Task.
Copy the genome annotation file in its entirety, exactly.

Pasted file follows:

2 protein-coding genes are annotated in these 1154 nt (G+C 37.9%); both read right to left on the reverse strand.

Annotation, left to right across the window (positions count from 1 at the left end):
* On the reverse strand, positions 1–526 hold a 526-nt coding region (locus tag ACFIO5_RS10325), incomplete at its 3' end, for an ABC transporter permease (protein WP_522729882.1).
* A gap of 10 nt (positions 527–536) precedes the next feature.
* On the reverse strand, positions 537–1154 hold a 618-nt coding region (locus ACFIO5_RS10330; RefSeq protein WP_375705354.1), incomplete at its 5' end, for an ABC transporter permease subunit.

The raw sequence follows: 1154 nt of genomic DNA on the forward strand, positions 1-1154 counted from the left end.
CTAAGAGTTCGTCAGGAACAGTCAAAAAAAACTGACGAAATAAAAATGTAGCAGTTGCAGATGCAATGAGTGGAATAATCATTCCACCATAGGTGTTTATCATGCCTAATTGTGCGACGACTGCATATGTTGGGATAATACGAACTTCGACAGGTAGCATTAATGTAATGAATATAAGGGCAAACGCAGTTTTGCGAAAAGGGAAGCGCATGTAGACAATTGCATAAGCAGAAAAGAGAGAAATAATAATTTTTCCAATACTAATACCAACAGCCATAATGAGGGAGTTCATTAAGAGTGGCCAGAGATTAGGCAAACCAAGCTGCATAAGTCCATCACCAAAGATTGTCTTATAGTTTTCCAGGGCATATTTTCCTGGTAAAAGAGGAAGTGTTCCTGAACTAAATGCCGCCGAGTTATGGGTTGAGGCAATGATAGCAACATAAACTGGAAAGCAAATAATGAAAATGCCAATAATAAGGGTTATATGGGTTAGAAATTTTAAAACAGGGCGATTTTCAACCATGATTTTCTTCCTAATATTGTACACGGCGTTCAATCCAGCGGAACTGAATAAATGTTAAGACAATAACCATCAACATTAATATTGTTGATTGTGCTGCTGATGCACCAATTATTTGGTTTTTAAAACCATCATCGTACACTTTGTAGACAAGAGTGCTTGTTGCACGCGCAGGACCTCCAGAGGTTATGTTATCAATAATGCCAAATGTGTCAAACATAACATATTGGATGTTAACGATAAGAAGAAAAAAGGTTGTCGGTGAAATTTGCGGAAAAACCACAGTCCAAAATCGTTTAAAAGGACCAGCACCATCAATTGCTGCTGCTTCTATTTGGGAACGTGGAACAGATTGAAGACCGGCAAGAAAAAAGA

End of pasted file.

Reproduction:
2 protein-coding genes are annotated in these 1154 nt (G+C 37.9%); both read right to left on the reverse strand.

Annotation, left to right across the window (positions count from 1 at the left end):
* On the reverse strand, positions 1–526 hold a 526-nt coding region (locus tag ACFIO5_RS10325), incomplete at its 3' end, for an ABC transporter permease (protein WP_522729882.1).
* A gap of 10 nt (positions 527–536) precedes the next feature.
* On the reverse strand, positions 537–1154 hold a 618-nt coding region (locus ACFIO5_RS10330; RefSeq protein WP_375705354.1), incomplete at its 5' end, for an ABC transporter permease subunit.

The raw sequence follows: 1154 nt of genomic DNA on the forward strand, positions 1-1154 counted from the left end.
CTAAGAGTTCGTCAGGAACAGTCAAAAAAAACTGACGAAATAAAAATGTAGCAGTTGCAGATGCAATGAGTGGAATAATCATTCCACCATAGGTGTTTATCATGCCTAATTGTGCGACGACTGCATATGTTGGGATAATACGAACTTCGACAGGTAGCATTAATGTAATGAATATAAGGGCAAACGCAGTTTTGCGAAAAGGGAAGCGCATGTAGACAATTGCATAAGCAGAAAAGAGAGAAATAATAATTTTTCCAATACTAATACCAACAGCCATAATGAGGGAGTTCATTAAGAGTGGCCAGAGATTAGGCAAACCAAGCTGCATAAGTCCATCACCAAAGATTGTCTTATAGTTTTCCAGGGCATATTTTCCTGGTAAAAGAGGAAGTGTTCCTGAACTAAATGCCGCCGAGTTATGGGTTGAGGCAATGATAGCAACATAAACTGGAAAGCAAATAATGAAAATGCCAATAATAAGGGTTATATGGGTTAGAAATTTTAAAACAGGGCGATTTTCAACCATGATTTTCTTCCTAATATTGTACACGGCGTTCAATCCAGCGGAACTGAATAAATGTTAAGACAATAACCATCAACATTAATATTGTTGATTGTGCTGCTGATGCACCAATTATTTGGTTTTTAAAACCATCATCGTACACTTTGTAGACAAGAGTGCTTGTTGCACGCGCAGGACCTCCAGAGGTTATGTTATCAATAATGCCAAATGTGTCAAACATAACATATTGGATGTTAACGATAAGAAGAAAAAAGGTTGTCGGTGAAATTTGCGGAAAAACCACAGTCCAAAATCGTTTAAAAGGACCAGCACCATCAATTGCTGCTGCTTCTATTTGGGAACGTGGAACAGATTGAAGACCGGCAAGAAAAAAGA